Why women should be allowed a birth partner during coronavirus

ICM coronavirus

The following are extracts from current discussions among midwives in Europe about birth companions and visitors.


The rights of women: ICM statement on coronavirus

“A single, asymptomatic birth partner should be permitted to stay with the woman, at a minimum, through pregnancy and birth. Continuous support by a birth partner increases spontaneous vaginal birth, shortens labour and decreases caesarean births and other medical interventions.”

Statement of the International Confederation of Midwives: Women’s Rights in Childbirth Must be Upheld During the Coronavirus Pandemic.


On-line campaigns to reverse hospital policies to exclude partners

In USA and Europe, campaigns to reverse hospital decisions to exclude birth partners have been launched. For example, 350,000 people in UK signed a petition, No woman should have to birth alone in UK.

Due to exhaustion and the various pain medication, I was incoherent and became unable to make any decisions for myself. My heart rate became so accelerated due to the stress of the situation that hospital staff believed I was about to go into cardiac arrest and had a crash team rush into the room. Fortunately, they were not needed. Do you know why? Because my husband was able to speak to me in a way that only he knows, that calmed me and made sense to me, and we managed to agree to an epidural, which relaxed me and my labour was smooth sailing from there.”


A woman with a partner is exposed to less risk of infection from health staff

During labour

“There is debate about companionship in the light of covid-19 for some settings in Europe – but in others it is still absolutely seen as a right, and, indeed, as a way of minimising cross-infection for staff. If a woman has a birth companion she is better able to labour without the need for constant staff support, is less likely to need an epidural (so to need an anaesthetist) and is less likely to need a Caesarean section (and so, again, less likely to occupy a theatre and need theatre staff, and more likely to be able to leave hospital quicker).”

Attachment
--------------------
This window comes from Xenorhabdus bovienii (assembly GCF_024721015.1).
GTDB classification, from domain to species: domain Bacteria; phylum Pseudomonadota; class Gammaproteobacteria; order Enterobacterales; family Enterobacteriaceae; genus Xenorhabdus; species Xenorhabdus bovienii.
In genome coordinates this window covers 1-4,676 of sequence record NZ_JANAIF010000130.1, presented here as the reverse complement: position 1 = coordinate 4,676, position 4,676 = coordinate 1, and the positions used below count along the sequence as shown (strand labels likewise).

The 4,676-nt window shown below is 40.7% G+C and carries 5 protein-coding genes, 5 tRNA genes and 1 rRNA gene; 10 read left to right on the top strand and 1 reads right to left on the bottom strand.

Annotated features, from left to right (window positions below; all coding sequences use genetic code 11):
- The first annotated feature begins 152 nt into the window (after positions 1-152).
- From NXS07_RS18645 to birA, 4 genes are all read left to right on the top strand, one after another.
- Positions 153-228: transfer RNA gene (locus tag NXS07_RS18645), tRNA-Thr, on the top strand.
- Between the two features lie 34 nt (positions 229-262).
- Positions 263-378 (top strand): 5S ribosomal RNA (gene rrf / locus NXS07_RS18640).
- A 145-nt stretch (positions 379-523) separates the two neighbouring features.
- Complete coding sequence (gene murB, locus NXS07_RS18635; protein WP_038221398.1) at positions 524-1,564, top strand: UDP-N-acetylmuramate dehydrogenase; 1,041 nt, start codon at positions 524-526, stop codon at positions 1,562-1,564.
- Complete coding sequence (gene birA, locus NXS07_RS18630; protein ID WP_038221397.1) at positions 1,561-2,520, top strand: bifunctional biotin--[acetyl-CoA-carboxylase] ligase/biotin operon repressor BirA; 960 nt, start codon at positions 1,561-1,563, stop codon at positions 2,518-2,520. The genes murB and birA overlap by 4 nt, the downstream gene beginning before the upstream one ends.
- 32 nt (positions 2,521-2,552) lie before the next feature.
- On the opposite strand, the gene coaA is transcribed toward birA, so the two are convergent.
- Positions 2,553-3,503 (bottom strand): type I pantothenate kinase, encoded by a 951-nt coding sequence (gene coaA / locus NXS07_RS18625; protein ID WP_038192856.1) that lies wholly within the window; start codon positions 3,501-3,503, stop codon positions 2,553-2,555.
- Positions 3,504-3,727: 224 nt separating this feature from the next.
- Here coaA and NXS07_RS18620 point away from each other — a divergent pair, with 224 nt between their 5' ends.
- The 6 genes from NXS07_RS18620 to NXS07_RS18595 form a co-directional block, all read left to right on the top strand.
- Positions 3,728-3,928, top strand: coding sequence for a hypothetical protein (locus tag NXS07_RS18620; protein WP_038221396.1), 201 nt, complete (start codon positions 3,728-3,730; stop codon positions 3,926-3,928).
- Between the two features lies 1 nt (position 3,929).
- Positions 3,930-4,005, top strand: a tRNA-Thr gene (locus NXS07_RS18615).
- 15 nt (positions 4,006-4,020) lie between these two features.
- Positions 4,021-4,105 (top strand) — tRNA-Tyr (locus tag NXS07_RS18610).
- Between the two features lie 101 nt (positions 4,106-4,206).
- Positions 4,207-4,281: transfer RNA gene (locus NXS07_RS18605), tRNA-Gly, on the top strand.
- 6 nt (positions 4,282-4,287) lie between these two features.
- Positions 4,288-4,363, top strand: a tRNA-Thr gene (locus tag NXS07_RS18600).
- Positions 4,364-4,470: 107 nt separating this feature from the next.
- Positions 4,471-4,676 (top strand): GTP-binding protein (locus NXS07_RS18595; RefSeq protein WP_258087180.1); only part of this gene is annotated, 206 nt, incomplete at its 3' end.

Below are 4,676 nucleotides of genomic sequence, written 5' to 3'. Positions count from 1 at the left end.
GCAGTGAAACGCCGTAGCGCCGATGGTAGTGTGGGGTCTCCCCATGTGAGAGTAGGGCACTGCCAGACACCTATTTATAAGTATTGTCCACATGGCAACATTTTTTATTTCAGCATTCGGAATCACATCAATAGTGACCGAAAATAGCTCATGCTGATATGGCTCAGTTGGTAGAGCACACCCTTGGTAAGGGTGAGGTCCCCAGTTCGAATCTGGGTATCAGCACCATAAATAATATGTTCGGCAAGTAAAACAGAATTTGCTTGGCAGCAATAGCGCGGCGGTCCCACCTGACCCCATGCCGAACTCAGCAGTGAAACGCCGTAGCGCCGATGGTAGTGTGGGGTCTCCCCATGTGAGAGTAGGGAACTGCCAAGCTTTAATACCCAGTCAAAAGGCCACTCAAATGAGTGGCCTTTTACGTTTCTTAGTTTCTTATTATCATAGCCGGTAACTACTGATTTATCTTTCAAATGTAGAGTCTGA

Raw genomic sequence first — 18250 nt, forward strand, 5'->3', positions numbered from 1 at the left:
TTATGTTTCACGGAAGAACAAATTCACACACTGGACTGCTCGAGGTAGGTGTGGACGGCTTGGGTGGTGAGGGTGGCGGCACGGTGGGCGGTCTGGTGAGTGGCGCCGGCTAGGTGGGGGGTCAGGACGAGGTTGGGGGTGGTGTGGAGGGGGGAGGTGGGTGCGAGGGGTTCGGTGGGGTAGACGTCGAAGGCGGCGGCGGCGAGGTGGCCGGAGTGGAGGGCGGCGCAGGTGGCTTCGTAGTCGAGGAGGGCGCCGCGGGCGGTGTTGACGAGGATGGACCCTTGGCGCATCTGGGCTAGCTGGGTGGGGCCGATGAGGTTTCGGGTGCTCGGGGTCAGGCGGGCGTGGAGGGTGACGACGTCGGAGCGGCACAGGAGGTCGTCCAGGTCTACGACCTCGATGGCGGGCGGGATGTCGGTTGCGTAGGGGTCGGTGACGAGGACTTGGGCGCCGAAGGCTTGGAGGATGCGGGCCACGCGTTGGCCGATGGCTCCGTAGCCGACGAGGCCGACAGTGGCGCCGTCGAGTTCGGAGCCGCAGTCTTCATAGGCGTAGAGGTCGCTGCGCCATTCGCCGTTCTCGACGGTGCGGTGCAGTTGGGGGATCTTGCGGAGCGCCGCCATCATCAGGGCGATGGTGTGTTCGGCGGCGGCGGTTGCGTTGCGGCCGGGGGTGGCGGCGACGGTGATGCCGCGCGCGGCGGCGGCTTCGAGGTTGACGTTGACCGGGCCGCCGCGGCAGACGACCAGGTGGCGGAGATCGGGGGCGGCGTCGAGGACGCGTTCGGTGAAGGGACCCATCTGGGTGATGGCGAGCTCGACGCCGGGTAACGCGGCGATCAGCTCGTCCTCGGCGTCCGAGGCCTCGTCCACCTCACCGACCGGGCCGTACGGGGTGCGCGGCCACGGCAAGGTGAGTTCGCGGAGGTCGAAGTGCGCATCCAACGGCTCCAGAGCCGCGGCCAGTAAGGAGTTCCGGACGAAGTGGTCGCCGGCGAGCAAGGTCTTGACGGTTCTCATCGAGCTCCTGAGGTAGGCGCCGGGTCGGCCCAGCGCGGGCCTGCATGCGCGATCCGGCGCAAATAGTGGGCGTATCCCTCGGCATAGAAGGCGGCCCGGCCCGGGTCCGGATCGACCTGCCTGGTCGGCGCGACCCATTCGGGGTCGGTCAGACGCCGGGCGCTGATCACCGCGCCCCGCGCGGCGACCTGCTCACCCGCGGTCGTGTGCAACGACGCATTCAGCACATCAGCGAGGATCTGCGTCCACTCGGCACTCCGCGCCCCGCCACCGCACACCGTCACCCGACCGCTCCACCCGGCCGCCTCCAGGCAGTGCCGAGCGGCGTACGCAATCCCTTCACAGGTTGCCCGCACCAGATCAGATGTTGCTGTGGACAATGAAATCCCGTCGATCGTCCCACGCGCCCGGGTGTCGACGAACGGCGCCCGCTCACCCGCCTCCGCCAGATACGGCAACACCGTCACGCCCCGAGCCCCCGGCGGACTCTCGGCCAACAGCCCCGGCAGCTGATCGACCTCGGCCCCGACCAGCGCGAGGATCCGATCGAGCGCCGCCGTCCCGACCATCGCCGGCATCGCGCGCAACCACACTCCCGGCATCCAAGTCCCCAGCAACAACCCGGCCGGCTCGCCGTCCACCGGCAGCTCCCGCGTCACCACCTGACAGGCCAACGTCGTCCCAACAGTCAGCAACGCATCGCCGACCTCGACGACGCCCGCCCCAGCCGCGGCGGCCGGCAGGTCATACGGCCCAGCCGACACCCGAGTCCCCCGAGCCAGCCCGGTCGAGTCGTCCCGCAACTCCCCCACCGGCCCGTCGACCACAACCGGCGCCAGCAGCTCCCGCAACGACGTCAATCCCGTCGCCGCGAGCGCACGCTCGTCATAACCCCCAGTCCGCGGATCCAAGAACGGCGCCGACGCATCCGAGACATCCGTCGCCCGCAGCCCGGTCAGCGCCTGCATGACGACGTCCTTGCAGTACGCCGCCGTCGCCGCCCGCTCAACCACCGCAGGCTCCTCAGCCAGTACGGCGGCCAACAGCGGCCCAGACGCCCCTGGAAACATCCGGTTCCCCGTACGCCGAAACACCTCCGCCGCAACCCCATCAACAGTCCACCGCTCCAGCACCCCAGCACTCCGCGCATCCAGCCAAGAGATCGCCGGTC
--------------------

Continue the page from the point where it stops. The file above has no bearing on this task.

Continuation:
Professor Soo Downe OBE, University of Central Lancashire, UK

During postnatal care

“If a mother has had a Caesarean and cannot lift her baby out of the cot, or get out of bed unaided, she will have to call staff to help her. The staff will then move between patients and colleagues throughout the ward (and hospital) and have multiple (sometimes close and prolonged) contacts with people during their shift.

“A single visitor, if food is provided for them, only needs to leave the room or bedspace on arrival/departure and to go to the toilet. They are able to provide physical and emotional care, which otherwise will fall to staff to do.

“Every social contact potentially increases the spread of the virus, including each contact between patients and staff. Social distancing principles should be applied within the hospital environment wherever possible, as well as by the public. Stopping visitors will increase the opportunities for the spread of the virus by staff within the hospital or care facility, and increase the workload of staff.”

Gillian Meldrum, Midwife, Chelsea ad Westminster Hospital NHS Foundation Trust, UK


Lock partners in, not out

“On arrival at the health unit, mother and companion are together: either both are likely to be infected or neither. The companion is no significant additional risk to others. The risk occurs if they separate and subsequently come back together, bringing the virus in from others. So one solution is to ensure they are not separated. In short, the companion who arrives with the woman at the health facility must stay with her permanently, locked in, not out.”

Duncan Fisher OBE, Editor, FamilyIncluded.com


Visitors as “partners in care”

“Instead of regarding visitors as a problem (outsiders intruding on “our system”) we need to develop their role as “partners in care” with the staff. After a brief explanation of relevant infection control procedures, and their importance, they will be more vigilant than staff in the protection of their loved ones from infection. Staff  need to be considered as far more at risk of both spreading and being exposed to infection than a single visitor who remains in one area in contact with one patient.”

Gillian Meldrum


Header photo: Government of Alberta. Creative Commons.